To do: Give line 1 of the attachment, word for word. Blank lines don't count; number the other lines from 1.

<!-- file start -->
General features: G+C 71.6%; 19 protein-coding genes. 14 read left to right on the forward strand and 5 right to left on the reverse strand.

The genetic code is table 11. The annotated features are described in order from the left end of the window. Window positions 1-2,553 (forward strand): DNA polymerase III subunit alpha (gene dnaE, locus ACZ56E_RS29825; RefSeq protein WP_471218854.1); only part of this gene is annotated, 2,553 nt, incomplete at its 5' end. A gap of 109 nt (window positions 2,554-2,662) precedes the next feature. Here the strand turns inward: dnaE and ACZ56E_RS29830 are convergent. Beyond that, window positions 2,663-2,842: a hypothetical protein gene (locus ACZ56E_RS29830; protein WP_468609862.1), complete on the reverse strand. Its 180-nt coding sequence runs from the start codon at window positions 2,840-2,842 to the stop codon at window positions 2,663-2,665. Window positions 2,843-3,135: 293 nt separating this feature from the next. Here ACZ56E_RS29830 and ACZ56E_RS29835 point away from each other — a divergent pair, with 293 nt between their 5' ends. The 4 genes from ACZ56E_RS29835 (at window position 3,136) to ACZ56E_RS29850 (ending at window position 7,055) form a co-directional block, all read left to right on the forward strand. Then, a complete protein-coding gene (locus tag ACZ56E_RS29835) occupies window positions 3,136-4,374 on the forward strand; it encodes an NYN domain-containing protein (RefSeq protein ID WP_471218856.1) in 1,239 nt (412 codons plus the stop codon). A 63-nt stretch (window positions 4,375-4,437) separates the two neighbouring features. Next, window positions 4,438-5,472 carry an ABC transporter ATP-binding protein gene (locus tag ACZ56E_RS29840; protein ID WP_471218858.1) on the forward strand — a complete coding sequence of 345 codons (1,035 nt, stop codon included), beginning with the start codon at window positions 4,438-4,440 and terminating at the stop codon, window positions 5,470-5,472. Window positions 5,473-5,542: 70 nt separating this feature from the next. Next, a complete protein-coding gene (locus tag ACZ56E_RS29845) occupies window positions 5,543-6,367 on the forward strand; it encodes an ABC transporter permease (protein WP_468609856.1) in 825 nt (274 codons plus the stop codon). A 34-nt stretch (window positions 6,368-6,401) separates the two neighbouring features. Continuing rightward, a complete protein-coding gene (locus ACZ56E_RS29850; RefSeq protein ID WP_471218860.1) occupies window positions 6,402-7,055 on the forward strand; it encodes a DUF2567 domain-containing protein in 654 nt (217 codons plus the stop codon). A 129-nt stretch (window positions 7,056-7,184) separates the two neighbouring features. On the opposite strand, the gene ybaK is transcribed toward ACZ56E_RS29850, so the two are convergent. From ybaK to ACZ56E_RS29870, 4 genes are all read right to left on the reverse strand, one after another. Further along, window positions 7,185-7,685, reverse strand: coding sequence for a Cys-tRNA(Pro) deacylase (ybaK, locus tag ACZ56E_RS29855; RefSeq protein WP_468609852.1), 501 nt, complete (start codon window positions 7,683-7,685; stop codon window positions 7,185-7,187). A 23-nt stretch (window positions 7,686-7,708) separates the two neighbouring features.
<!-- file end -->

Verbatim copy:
General features: G+C 71.6%; 19 protein-coding genes. 14 read left to right on the forward strand and 5 right to left on the reverse strand.